What we say: "You can cry all you want, I'm not going to pick you up again!"
What we think: "This is breaking my heart but all those experts can't be wrong."
What the child thinks: "They don't love me. They don't care about my suffering. Mommy is perfect, so there must be something wrong with me. I must not be worthy of anybody's love."
What we say twenty years later: "What on earth do you see in Tom? How can you let him treat you like
that? Don't you know you deserve better than that?"
What we say: "No more nursing - you're too big for that now!"
What we think: "I'd like to continue, but I just can't stand all this criticism from my relatives."
What the child thinks: "I've just lost the most important thing in my life: the long periods of cuddling, and the food that felt best inside me. I must have done something terrible. I must be a terrible person."
What we say twenty years later: "Why are you drinking so much?"
What we say: "You can't come into our bed any more. You won't be lonely. Look, here's a nice big teddy bear to keep you company!"
What we think: "Grandma thinks there's something wrong with having you in our bedroom. I'm not sure what it is, but it's more important for us to please her than to please you. Anyway, this teddy bear should make you happy."
What the child thinks: "It isn't fair! They get to cuddle with a real person. They don't know me very well. They don't care about my feelings. Oh well, at least they gave me this bear."
What we say twenty years later: "I know you're upset that Tom broke up with you, but is that any
reason to over-charge like this on your credit card? Will all this stuff make you feel better that someone
left you? When did you get so materialistic?"
What we say: "You know you're not supposed to hit your brother! I'll give you a spanking you'll never forget!"
What we think: "There must be a better way to handle this, but it's what Dad did, so it must be right."
What the child thinks: "I was so upset with my brother I hit him. Now Dad is so upset with me for hitting, he's hitting me. I guess it's okay for adults to hit, but not for kids. I wonder what I should do when I get upset? Oh well, one of these days I'll be an adult myself."
What we say twenty years later: "A bar room brawl? Adults don't hit people just because they're upset.
I never taught you to resort to violence!"
What we say: "Well, this is a big day for you. Don't be afraid, just do everything your teacher says."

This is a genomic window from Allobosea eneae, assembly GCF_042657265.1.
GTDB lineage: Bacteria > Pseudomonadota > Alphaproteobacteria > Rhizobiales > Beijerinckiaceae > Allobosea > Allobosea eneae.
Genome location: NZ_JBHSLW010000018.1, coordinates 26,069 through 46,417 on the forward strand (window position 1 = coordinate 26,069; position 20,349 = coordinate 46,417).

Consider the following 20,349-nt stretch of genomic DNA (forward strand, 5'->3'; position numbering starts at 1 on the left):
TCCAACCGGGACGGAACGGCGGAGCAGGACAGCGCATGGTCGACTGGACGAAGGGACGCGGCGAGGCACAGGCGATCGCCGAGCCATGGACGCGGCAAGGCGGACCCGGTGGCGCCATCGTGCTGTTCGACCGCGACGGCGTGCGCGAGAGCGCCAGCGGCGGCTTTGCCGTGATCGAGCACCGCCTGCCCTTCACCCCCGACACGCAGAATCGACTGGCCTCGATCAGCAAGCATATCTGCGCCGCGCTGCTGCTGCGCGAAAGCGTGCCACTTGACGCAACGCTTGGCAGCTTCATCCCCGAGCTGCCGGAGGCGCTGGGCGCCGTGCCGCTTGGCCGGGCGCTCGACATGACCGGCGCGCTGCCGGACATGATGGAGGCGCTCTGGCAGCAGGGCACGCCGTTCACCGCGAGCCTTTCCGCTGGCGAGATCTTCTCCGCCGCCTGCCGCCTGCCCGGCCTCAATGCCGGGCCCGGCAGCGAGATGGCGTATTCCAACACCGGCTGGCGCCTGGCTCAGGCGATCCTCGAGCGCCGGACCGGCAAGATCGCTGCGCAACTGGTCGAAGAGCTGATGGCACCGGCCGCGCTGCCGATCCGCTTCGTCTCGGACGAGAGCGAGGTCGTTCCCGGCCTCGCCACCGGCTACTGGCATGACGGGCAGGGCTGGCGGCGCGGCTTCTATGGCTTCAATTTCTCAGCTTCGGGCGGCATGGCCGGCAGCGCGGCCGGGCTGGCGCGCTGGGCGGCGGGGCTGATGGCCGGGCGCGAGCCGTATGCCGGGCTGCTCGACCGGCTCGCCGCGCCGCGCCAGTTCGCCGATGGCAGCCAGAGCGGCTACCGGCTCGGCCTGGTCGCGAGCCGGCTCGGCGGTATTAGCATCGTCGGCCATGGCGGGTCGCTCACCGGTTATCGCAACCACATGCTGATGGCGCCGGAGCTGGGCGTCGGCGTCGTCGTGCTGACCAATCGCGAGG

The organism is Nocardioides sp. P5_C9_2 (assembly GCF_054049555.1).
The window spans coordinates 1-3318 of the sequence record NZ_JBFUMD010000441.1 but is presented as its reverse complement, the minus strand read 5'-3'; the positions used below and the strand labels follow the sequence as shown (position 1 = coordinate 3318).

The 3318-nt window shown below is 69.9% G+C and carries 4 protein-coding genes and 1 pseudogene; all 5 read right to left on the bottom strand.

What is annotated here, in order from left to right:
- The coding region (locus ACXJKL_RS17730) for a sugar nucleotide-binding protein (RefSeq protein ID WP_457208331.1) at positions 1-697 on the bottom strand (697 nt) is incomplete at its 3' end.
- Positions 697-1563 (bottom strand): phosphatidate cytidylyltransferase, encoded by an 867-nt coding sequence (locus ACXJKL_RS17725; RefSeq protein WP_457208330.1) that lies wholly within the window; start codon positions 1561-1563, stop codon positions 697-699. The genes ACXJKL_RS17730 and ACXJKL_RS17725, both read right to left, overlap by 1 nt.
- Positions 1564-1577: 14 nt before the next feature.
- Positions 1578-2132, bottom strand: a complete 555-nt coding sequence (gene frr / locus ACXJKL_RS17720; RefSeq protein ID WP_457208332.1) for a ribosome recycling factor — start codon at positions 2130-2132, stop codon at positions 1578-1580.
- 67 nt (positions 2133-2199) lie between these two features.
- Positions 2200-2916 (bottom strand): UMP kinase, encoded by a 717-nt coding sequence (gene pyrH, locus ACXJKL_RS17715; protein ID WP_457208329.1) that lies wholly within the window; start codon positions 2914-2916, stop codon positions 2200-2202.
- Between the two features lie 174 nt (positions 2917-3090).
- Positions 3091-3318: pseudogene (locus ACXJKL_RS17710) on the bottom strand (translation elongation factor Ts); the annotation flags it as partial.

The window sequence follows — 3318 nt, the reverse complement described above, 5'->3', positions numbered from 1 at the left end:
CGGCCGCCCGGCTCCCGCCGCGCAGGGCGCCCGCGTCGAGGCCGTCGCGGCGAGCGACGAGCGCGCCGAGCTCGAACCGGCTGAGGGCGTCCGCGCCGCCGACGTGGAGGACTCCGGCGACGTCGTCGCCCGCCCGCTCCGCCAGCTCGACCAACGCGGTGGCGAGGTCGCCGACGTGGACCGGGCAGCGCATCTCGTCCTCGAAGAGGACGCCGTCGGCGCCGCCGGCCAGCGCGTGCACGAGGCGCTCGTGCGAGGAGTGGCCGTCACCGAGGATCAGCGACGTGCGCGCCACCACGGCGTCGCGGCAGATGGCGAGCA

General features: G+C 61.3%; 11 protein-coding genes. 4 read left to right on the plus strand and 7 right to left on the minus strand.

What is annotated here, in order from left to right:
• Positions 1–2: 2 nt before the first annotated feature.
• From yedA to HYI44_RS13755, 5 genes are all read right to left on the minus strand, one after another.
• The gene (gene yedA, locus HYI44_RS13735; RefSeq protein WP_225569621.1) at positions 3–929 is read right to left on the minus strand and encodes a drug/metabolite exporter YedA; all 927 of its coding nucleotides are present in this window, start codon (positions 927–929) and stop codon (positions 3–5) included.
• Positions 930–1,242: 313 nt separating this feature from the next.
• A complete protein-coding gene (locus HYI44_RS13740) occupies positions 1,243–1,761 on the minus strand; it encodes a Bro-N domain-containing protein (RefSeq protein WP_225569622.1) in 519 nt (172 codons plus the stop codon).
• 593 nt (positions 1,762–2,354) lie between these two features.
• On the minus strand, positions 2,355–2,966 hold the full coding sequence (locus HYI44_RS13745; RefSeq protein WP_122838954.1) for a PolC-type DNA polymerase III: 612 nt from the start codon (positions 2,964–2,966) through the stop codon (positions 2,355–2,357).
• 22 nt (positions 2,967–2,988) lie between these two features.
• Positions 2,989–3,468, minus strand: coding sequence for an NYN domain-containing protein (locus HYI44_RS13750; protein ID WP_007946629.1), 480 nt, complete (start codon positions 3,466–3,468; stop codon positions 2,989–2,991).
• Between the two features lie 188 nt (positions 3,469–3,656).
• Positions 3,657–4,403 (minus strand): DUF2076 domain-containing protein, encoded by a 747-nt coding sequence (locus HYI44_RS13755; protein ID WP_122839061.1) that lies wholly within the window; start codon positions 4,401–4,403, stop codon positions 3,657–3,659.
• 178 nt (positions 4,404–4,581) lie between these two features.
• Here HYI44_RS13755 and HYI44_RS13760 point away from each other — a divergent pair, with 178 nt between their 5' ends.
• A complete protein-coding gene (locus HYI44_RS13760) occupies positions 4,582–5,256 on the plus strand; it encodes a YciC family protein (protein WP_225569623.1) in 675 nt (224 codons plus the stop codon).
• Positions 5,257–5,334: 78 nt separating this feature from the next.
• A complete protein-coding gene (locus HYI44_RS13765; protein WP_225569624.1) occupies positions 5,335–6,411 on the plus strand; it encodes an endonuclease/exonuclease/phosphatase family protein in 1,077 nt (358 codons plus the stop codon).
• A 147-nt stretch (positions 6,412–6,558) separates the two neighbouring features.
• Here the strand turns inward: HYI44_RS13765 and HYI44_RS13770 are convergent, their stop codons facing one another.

What we think: "Please don't embarrass me by acting up at school!"
What the child thinks: "But I'm afraid! I'm not ready to leave them for so many hours a day! They must be getting tired of me. Maybe if I do what the teacher says, they'll like me better and let me stay home."
What we say twenty years later: "What?! Your friends talked you into taking drugs? Do you do what
everybody else tells you to do? Don't you have a mind of your own?"
What we say: "Your teacher says you aren't paying attention in class. How will you ever learn anything important?"
What we think: "If my kid never amounts to anything, I'll feel like a failure."
What the child thinks: "I'm not interested in the things the teacher talks about, but I guess she knows best. The things that do interest me must not be important."
What we say twenty years later: You're 28 years old and you still don't know what you want to do with your
life? Aren't you interested in anything?!"
What we say: "You broke another dish? Oh, never mind, I'll wash them myself."
What we think: "I know I should be more patient with you, but at least this way the dishes will get done."
What the child thinks: "Boy, am I clumsy. I'd better not even try to help any more."
What we say twenty years later: "You want that job but you won't even apply for it? You should have
more faith in yourself!"
What we say: "Go out and play with your friends - you'll have more fun with them than hanging around here all day."
What we think: "I know I should spend more time with you, but I've got so much to do. It's a good thing there are so many kids around here."
What the child thinks: "I want to do things with Mom and Dad, but they're always too busy. I guess my friends like me better."
What we say twenty years later: "You never call us or come to see us any more. Don't you care about
What we say: "Please leave the room, dear. Your father and I have something personal to discuss."
What we think: "We have some secrets we'd rather you didn't know about."
What the child thinks: "I'm not really part of this family."
What we say twenty years later: "You're in prison?! Why didn't you tell us you were having problems? Don't you know there are no secrets in families? We tried so hard. Where did we go wrong?"
Jan Hunt, M.Sc., offers
counseling worldwide, with a focus on parenting and
unschooling. She is the Director of The Natural Child Project and author
of The Natural Child: Parenting from the Heart and
Gift for Baby.